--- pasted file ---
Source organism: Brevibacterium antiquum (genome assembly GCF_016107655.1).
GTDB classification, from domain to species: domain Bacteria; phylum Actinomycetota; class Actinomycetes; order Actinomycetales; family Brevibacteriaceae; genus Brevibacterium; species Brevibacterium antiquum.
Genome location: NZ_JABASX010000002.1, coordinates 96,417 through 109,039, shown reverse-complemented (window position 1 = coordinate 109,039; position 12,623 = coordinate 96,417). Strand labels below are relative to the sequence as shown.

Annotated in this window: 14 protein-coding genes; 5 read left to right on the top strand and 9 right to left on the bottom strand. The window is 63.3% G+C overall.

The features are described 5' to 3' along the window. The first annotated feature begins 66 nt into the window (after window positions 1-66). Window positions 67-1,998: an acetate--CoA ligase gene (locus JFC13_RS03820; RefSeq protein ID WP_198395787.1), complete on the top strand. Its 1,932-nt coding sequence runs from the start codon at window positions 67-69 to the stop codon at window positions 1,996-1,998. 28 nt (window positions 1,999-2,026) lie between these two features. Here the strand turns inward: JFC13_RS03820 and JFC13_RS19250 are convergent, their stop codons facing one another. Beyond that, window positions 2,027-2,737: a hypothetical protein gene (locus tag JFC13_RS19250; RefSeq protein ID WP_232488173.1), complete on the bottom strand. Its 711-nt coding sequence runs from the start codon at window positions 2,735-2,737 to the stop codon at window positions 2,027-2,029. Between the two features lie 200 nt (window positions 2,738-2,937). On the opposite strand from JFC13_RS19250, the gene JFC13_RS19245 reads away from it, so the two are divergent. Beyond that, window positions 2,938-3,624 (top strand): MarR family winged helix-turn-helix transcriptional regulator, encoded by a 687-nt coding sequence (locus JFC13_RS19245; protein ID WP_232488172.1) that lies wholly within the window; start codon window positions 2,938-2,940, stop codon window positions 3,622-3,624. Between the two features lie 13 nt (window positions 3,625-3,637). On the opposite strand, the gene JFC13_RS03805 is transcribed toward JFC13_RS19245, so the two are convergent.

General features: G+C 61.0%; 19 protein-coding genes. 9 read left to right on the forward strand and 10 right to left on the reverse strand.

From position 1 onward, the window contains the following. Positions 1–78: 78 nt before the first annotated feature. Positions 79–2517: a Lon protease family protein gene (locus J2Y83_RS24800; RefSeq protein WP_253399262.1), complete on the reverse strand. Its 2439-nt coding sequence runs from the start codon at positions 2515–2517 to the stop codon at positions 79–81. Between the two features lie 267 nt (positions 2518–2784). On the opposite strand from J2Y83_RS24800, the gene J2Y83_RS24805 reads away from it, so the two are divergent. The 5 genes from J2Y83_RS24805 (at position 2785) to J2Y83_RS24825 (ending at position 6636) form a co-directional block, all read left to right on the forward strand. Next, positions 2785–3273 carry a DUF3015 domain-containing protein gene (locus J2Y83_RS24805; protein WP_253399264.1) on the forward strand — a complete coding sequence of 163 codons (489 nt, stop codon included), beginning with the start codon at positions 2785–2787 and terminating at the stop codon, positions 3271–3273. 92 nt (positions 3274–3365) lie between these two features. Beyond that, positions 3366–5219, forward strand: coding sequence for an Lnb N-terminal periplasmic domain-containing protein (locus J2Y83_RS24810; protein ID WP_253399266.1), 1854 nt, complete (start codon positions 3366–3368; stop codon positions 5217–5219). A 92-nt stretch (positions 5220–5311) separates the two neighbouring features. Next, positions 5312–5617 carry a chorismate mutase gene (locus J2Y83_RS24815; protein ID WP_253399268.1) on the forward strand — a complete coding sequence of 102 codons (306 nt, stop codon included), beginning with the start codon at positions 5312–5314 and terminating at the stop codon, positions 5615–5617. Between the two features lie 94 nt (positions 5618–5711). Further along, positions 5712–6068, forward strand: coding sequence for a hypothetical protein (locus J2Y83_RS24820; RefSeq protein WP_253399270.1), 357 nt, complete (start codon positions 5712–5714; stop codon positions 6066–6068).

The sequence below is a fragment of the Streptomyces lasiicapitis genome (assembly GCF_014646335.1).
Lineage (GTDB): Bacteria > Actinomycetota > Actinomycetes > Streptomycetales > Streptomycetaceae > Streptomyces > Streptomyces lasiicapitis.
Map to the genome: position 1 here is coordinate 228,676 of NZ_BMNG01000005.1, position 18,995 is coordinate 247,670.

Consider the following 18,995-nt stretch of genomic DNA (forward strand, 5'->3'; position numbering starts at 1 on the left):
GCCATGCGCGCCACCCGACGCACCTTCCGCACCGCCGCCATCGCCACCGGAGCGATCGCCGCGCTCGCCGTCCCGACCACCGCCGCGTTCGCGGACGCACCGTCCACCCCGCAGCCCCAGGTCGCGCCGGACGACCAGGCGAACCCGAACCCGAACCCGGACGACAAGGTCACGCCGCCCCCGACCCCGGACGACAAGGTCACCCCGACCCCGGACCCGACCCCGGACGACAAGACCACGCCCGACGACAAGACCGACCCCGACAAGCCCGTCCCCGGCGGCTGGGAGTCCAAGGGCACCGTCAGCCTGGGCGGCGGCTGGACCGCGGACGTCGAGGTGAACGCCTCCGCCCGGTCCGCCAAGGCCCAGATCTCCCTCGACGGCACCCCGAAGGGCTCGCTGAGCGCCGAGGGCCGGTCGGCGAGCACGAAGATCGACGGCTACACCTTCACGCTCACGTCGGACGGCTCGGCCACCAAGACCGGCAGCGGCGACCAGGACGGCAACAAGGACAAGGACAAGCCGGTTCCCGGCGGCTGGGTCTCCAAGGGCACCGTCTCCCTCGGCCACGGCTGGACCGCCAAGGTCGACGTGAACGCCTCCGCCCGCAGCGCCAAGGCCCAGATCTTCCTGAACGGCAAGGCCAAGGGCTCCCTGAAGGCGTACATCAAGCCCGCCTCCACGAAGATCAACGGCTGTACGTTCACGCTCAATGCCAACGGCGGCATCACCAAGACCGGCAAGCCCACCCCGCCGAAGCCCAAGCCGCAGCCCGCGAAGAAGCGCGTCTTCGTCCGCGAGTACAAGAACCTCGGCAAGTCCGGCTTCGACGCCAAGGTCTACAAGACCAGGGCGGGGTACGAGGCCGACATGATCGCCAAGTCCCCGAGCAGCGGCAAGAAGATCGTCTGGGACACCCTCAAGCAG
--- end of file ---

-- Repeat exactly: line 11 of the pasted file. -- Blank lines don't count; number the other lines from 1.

Consider the following 18,995-nt stretch of genomic DNA (forward strand, 5'->3'; position numbering starts at 1 on the left):